Jon: My first gripe with this performance: in her lead-in clip, Syesha alluded to the fact that “Proud Mary” has been covered hundreds of times — completely sidestepping the fact that Ike and Tina Turner did the original cover of a Creedence Clearwater Revival song. (I know this ain’t a music history show…but on Rock & Roll Hall of Fame night, isn’t anyone on the FOX staff keeping tabs?) My second gripe aligns with Simon’s: Syesha did a second-rate Tina Turner. We saw Tina do exactly that at this year’s Grammies: start slow and then transform into a hip-shaking, arm-wailing soul machine. And even at 60 something, she did it better than Syesha did tonight. That’s my only problem with Syesha week to week: she’s still aping the stars, whether she sings Whitney or Mariah or Tina or Whitney again. I still don’t know who the hell Syesha truly is; even during her best performance — Andrew Lloyd Weber week — she admitted that she was played a part on stage.
Jason Castro — “I Shot the Sheriff” by Bob Marley
Bryan: If anything was clear in Jason’s performance, it was that he loves this song and has sang it before. He’s never seemed so excited, so comfortable in his own shoes. Now, my gripe with the performance is that “I Shot the Sheriff” is just not a great song for Idol. It has a similar problem to Cook’s, but even more pronounced: it asks nothing vocally. Jason has sidestepped vocal songs for weeks now, and I think he’s pretty afraid to step out of his element. The bad news is that the Bob Dylan choice is very similar, so Jason doesn’t have much room to improve. Also of note: the background singers were HORRIBLE in this song, which will give the conspiracy theorists out there reason to gripe.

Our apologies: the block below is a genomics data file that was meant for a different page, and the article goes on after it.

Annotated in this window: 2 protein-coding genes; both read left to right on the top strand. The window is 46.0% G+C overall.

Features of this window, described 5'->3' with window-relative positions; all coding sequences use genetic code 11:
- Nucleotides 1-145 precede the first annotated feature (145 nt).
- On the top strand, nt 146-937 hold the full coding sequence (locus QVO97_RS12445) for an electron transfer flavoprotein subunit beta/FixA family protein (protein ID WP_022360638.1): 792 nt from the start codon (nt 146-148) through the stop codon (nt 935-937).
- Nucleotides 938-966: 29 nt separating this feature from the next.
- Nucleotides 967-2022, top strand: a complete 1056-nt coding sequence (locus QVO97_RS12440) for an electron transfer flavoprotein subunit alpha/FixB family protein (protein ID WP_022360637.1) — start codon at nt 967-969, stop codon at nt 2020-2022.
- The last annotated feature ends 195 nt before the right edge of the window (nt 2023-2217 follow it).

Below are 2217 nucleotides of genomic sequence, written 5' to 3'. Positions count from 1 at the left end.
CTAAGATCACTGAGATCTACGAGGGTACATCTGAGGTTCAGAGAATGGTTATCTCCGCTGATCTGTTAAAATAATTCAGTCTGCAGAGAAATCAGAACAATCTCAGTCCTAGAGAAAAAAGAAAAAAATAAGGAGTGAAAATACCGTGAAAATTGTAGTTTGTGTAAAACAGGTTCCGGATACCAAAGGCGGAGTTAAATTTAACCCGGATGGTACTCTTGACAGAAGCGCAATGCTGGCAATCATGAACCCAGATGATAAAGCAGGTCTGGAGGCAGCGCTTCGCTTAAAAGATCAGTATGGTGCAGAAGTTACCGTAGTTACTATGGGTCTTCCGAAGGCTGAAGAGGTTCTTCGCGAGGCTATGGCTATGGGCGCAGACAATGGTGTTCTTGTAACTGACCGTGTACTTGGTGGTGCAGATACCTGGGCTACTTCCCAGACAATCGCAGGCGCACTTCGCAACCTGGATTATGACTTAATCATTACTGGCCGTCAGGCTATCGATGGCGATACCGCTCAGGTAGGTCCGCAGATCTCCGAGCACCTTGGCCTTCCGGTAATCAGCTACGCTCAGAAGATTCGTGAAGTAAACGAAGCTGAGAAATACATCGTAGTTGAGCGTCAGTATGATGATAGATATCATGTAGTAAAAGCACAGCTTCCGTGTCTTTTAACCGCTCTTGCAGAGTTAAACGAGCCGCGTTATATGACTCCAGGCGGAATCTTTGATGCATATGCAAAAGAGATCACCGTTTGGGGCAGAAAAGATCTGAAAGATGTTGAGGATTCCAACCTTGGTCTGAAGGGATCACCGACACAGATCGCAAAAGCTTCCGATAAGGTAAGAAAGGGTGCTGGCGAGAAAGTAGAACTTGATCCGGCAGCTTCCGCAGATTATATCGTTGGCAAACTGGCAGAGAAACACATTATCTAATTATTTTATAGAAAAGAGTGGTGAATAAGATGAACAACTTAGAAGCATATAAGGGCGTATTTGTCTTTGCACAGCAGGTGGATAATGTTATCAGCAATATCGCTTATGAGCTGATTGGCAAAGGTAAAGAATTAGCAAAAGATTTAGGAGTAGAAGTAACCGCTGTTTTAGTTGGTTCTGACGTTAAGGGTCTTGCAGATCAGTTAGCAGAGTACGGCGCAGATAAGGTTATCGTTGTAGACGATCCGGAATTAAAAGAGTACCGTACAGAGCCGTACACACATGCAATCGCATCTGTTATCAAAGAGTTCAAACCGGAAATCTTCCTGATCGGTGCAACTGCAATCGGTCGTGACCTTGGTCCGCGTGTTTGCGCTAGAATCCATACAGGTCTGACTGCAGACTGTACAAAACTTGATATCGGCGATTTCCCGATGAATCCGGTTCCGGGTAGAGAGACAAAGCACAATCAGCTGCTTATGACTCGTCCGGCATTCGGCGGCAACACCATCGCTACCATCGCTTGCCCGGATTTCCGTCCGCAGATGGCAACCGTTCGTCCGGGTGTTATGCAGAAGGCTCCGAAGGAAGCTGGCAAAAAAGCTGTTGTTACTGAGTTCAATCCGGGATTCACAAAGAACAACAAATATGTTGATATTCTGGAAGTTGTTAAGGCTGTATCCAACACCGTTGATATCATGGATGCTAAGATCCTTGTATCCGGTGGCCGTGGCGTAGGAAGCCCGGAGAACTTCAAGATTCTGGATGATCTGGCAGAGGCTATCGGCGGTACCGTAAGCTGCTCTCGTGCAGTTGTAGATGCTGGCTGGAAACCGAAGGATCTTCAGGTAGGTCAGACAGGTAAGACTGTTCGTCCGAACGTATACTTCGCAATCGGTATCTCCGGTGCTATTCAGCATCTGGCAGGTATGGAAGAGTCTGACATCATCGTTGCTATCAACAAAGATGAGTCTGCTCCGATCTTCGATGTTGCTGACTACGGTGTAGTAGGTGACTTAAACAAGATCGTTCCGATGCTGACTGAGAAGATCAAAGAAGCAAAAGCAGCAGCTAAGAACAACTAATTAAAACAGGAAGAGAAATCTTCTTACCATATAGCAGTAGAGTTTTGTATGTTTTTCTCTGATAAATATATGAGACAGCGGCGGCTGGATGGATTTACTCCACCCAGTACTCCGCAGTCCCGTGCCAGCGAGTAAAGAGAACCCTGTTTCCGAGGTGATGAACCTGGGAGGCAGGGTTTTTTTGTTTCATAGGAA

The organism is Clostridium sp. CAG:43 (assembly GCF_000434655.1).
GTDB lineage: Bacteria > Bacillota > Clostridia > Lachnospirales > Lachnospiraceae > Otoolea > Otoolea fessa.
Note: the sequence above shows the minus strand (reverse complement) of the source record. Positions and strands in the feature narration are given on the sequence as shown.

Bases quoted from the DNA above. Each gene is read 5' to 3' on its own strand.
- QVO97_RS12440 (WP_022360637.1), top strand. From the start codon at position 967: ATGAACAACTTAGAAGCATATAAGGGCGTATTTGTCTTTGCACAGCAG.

Jon: God was that bad, like horrible. Visually, Jason threw us a curveball by coming out with his guitar and then never playing it. Vocally, he opted not to sing the chorus and instead whispered over the majority of Marley’s already-minute lyrics. And even physically, he stood in an awkward position the entire performance — prompting Paula to compliment how he “played to the crowd.” (Keep in mind she’s on more drugs than Marley ever was.) If tonight is Jason’s Battle of Two Bobs (Dylan to come), then Marley lost big time.
David Archuleta — “Stand by Me” by Ben E. King
Bryan: You have to give the contestants credit, because I can’t remember a season where the contestants understood themselves better than this season. We’re through four, and everyone did something right in their wheelhouse. “Stand by Me” now seems like it was written for Archuleta, who is good at songs that are: 1) slow, 2) vocally sizable, 3) able to please the tweenies in the audience. Everything was going perfect in this song for David until the end, where he was very thrown off, and he missed the last note. But the first 80% of this song was technically perfect, as it usually is. If you want versatility in your artist, Archuleta is not your guy. In a singing competition, he probably is.
Jon: Every week, it seems to me like David Archuleta turns in a less-than-stellar performance and ends up praised by all three critics. This week, I can’t knock the kid for his take on “Stand By Me”: it was rather perfect. The arrangement — true to Ben E. King’s original — was simple, the vocals were stunning and even his ill-advised namecheck of Sean Kingston’s “Beautiful Girls” wasn’t enough to distract me from a nice little ending. “Stand By Me” might just be the song choice of the night: it’s a ’60s classic that seems to have reappeared in every decade since — at very least in the 1980s (in the beloved River Phoenix film of the same name) and last summer (with the aforementioned Kingston). It’s hard to hit that many generations with one song choice, and David A. pulled it off seemlessly.
David Cook — “Baby O’Reilly” by The Who
Bryan: David billed this as the more original of the two for him, and that’s obviously true. I like that he allowed himself that first verse to show us that he can sing with anyone in the competition, and then blew it out with the refrain. It’s a style he’s done before this season, and if I had to guess, it’s how his first album is going to sound. The arrangement was a bit strange, I’ll say, but vocally this is who David Cook is. Whether he wins this competition or not, and I’m starting to doubt that he’s going to, he will be a star. Simon can be eloquent when he wants to be, and “Welcome back, David” was just enough.